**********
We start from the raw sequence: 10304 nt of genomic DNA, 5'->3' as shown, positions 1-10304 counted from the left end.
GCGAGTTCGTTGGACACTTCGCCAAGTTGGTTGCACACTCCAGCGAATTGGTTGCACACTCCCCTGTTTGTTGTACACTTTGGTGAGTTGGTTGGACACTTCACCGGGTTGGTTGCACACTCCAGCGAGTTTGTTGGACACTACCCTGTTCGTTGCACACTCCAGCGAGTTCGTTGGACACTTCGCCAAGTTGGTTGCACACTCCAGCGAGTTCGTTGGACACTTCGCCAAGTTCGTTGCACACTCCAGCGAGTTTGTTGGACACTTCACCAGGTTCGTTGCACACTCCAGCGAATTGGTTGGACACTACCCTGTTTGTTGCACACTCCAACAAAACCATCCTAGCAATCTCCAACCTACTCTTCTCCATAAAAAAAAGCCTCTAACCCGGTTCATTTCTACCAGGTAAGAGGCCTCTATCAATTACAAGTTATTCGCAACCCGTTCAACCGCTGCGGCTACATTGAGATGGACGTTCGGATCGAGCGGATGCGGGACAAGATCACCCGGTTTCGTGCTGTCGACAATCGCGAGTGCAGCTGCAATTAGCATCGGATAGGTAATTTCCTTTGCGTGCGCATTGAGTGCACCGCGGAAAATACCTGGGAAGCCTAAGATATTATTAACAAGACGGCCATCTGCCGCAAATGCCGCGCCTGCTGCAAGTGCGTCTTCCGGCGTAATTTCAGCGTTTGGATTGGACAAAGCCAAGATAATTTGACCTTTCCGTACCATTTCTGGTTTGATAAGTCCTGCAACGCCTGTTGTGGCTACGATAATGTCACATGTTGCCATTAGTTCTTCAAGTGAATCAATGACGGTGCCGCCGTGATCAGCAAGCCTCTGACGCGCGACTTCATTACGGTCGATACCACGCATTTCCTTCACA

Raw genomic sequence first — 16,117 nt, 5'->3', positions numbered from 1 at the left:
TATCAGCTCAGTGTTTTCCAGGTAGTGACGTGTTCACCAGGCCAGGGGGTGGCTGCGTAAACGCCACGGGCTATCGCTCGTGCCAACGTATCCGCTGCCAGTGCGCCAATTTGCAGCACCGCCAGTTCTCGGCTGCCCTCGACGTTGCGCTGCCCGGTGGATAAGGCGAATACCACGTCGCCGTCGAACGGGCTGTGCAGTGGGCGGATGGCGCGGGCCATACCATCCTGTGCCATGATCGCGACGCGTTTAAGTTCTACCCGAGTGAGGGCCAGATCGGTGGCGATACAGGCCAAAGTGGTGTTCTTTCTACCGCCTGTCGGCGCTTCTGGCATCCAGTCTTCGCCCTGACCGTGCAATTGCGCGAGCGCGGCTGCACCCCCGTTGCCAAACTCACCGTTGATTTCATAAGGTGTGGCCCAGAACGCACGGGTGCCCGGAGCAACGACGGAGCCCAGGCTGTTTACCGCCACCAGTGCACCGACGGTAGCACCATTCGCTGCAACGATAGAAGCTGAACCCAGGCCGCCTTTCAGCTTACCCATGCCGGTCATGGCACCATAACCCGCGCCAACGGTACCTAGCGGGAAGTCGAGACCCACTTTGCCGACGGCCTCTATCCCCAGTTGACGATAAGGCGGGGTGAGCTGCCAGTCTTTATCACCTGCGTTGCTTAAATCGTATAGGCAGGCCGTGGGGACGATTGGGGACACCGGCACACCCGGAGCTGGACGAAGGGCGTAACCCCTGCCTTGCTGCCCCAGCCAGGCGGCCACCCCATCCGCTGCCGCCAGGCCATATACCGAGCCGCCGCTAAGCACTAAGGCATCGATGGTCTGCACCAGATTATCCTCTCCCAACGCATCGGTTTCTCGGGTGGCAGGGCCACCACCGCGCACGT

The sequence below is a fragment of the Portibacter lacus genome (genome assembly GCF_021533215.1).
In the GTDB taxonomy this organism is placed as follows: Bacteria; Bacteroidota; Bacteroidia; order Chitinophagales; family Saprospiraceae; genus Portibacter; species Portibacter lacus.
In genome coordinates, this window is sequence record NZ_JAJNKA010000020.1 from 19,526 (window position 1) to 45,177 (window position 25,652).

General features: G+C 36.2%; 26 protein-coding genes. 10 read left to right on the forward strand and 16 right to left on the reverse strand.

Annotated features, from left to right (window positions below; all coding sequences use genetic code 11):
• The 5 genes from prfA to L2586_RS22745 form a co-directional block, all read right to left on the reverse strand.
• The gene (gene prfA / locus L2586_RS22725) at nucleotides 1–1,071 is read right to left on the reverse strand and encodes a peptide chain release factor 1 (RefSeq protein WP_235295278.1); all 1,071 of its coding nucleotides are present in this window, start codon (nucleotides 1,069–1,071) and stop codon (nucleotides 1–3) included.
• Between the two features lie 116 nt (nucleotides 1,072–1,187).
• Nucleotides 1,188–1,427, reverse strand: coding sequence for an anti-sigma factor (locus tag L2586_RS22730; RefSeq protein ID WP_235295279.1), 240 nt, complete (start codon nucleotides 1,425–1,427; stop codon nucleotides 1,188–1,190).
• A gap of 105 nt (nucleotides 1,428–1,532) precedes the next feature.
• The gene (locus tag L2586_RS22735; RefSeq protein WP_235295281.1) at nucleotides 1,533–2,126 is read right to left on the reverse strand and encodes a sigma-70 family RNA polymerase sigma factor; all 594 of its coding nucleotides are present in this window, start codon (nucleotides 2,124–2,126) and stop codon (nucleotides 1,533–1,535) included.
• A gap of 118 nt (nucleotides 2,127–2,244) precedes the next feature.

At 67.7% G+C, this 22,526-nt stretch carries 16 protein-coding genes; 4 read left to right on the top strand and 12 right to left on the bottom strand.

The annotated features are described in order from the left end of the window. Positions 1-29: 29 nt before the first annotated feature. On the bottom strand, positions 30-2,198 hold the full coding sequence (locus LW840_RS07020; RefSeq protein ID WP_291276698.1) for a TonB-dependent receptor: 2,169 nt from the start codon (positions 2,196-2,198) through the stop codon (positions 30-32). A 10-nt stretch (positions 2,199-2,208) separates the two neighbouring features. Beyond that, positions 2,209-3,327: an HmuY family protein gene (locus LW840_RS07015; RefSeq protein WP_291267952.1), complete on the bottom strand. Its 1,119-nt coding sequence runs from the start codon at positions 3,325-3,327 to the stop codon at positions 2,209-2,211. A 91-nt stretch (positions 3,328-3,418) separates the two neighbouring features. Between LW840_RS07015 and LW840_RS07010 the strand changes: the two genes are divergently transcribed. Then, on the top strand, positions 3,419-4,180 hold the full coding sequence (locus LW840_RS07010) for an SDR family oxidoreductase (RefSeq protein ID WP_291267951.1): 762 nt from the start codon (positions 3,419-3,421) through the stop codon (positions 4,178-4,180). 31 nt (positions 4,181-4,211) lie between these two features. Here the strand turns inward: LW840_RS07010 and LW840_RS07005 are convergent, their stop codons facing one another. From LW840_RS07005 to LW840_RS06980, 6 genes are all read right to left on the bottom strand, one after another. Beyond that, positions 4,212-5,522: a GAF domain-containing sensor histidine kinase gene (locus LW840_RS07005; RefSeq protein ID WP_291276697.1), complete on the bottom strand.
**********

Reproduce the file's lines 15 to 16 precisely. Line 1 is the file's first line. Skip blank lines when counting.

• The gene (locus tag L2586_RS22735; RefSeq protein WP_235295281.1) at nucleotides 1,533–2,126 is read right to left on the reverse strand and encodes a sigma-70 family RNA polymerase sigma factor; all 594 of its coding nucleotides are present in this window, start codon (nucleotides 2,124–2,126) and stop codon (nucleotides 1,533–1,535) included.
• A gap of 118 nt (nucleotides 2,127–2,244) precedes the next feature.